Local Eyes For
As someone who regularly browses quite expensive items on eBay and other
person to person sale sites, I’m acutely aware of a big problem – the item for sale might look good,
but it’s too far away to inspect. It’s with this problem in mind that Oklahoma based WeGoLook was formed.
The company have 7,000 freelance inspectors based all over the United States, and for a fee they will go and look
at the item you’re interested in buying, take photo’s/video, see a working demonstration and write a report. The
most common items inspected are cars, property and boats. They even do work with matchmaking services, and as a
sideline, will report back on the condition of graves and holiday homes for absent interested parties.
The UK isn’t as big as the US, but do people really want to travel from Newcastle to Truro to look at the item
they’re interested in? There’s definitely scope for someone to take the hard work and risk out of person to
person transactions in the UK.
If you’ve built up balances on credit cards, you may want to check
to see how these are settled by your payments. You see, it’s common practice for some card providers to use
your monthly payment to pay off the cheapest debts on the card first and the more expensive debts last.
Some providers - American Express, Capital One Bank, MBNA Europe Bank, Nationwide BS, SAGA, Sainsbury's Finance,
The Co-operative Bank and Virgin Money – use your money to settle your most expensive borrowing's first; others do
it the other way round and some financial experts are suggesting clients may be able to claim back some of the
extra interest they’ve paid because of this. More to come on this – we are taking soundings.
Meantime, the good news is that, from 1 January 2011, credit card providers will have to use your payments to clear
the most expensive borrowing's first. So, according to Moneyfacts.co.uk, a borrower with a balance of £3,000 and
repaying £100 per month could see the interest paid over the life of the debt fall by 40 per cent or
The Foreign Office is alerting holiday makers to check they are fully insured when they go skiing. The Foreign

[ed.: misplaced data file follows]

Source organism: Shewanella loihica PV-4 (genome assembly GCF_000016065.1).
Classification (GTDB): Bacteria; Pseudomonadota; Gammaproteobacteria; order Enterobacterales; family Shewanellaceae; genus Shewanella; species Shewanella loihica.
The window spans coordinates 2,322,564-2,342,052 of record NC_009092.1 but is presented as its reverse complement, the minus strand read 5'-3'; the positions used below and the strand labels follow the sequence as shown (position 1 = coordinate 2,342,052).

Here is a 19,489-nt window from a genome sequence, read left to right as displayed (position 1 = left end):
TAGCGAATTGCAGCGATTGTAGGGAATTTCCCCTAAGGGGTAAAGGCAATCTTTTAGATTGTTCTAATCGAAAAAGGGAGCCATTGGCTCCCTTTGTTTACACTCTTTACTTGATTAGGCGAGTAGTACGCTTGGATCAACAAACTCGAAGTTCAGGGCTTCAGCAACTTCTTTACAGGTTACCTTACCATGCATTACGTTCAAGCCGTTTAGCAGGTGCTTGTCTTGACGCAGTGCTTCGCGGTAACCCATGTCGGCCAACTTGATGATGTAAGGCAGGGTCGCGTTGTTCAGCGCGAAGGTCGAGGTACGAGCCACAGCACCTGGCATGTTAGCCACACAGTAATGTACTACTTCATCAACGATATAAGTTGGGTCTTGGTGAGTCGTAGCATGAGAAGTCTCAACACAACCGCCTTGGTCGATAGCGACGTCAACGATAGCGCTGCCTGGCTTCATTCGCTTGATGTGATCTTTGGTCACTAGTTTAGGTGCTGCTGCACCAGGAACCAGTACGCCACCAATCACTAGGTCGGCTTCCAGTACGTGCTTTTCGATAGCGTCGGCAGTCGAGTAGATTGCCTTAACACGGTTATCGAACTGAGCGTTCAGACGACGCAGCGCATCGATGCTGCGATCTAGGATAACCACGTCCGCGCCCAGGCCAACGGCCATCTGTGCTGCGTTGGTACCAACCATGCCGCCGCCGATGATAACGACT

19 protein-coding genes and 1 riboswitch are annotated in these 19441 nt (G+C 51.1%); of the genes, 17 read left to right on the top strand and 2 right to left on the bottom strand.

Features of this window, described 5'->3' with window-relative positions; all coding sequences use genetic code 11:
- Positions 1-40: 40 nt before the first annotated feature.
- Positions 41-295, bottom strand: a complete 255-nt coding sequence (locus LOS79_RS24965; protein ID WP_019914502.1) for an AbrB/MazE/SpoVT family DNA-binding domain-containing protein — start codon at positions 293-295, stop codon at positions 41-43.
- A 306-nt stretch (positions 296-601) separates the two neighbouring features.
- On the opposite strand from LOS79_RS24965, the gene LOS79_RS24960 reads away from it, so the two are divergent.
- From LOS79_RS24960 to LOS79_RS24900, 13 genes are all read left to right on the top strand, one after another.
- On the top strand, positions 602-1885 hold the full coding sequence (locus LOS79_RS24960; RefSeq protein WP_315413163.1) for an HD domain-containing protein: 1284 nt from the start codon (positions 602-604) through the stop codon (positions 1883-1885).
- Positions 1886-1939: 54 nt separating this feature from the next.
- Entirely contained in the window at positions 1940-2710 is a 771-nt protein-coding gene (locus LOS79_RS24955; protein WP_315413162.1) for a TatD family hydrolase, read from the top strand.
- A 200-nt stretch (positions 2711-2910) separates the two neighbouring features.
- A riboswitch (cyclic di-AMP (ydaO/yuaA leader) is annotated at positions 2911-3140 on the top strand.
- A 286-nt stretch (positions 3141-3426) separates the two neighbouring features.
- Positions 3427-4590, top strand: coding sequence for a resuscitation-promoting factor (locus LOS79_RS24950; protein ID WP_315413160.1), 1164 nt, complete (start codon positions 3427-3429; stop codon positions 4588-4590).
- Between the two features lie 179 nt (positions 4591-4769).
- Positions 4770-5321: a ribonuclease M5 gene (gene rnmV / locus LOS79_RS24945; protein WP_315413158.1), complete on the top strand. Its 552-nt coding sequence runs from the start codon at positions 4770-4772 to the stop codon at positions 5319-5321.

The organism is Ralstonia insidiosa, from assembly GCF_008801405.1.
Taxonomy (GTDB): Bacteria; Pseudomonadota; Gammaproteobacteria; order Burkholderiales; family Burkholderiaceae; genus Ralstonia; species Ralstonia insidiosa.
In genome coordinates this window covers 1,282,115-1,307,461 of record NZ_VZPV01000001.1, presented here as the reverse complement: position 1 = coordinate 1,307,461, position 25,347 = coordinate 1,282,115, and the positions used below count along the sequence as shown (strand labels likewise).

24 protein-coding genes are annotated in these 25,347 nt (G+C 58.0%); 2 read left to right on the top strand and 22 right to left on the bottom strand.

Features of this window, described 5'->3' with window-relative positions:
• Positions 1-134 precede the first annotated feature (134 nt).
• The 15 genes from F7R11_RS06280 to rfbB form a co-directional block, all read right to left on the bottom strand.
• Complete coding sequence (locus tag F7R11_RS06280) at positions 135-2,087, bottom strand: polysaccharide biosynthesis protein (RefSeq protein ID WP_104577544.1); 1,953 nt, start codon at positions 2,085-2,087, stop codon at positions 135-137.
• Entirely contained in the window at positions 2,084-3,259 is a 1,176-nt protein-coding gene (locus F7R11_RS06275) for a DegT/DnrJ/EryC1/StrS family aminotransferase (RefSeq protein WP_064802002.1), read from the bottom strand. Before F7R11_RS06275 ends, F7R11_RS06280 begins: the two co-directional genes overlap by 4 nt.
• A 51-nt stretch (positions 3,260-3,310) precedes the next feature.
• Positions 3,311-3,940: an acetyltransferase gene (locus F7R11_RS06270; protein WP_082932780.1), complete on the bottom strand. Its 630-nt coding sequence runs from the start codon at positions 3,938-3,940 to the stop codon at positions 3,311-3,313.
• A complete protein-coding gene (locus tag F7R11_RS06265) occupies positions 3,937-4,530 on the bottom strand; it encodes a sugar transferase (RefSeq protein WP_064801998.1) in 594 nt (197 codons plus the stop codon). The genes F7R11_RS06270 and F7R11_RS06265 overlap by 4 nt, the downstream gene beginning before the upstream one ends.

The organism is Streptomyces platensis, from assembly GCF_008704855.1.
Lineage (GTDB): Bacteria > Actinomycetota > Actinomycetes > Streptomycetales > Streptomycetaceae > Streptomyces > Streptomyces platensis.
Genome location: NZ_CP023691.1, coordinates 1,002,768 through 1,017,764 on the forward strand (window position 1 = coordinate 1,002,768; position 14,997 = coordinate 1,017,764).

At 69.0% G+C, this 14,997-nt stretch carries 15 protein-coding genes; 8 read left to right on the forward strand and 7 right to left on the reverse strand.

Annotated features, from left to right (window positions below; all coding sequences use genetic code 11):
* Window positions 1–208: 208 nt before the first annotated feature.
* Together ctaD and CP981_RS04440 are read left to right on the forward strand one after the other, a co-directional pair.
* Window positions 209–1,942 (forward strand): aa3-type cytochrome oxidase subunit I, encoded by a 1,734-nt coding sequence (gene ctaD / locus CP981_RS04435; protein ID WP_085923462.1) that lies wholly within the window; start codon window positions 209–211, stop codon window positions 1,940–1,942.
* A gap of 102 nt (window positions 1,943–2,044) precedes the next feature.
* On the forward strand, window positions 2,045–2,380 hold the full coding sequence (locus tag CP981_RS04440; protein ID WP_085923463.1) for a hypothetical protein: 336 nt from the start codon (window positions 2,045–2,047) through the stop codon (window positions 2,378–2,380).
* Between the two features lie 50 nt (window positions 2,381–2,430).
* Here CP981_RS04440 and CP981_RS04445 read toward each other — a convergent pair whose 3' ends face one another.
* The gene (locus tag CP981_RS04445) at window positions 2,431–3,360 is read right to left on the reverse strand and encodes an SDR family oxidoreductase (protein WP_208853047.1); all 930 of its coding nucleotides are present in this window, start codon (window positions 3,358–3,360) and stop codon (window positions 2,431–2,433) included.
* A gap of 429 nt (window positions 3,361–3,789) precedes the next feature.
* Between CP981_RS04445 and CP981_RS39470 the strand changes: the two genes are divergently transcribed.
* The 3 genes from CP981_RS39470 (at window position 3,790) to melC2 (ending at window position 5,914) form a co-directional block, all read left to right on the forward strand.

Office states that close to 50 per cent of skiers mistakenly believe the European healthcare card covers ‘just
about everything’ in Europe.
The fact is, it doesn’t. It gives you basic healthcare in the European Economic Area (EU, Iceland, Norway) and
Switzerland but it does not cover the cost of transport off the slope, a helicopter ambulance or repatriation, as
The Foreign Office says, "We strongly advise those hitting the slopes this winter to take out comprehensive travel
insurance. Many skiers will be unaware that their insurance may not cover them if they've been drinking alcohol or
for skiing off-piste. Medical treatment and repatriation can leave you thousands of pounds out of
Incredibly, it’s been 20 months since the base rate reached 0.5 per cent – good news, generally, for borrowers but
not so good for savers. What everyone wants to know is what happens next, when and by how much?
Of course, none of us have a crystal ball but the most recent Reuters poll of economists suggests that the base
rate will stay as it is until late 2011 when it will rise to 1 per cent.
If you share that view then, as a saver, you may want to lock any surplus cash into, say, a one-year savings deal.
If you are a borrower, looking for a new mortgage perhaps, then you may wish to look to lock into a best-buy deal
before that base rate starts top creep back upwards.
The Trading Standards Office are sending out warnings about a new postal scam.
If you receive a card from a company called PDS (Parcel Delivery Service) suggesting they were unable to deliver a
parcel and you need to contact them on 0906 6611911 (a Premium rate line) then please do not call this number. This
is a mail scam originating from Belize and if you call the number and you start to hear a recorded message you will
already have been billed £315 for the phone call. For more information, see the Crime Stoppers website: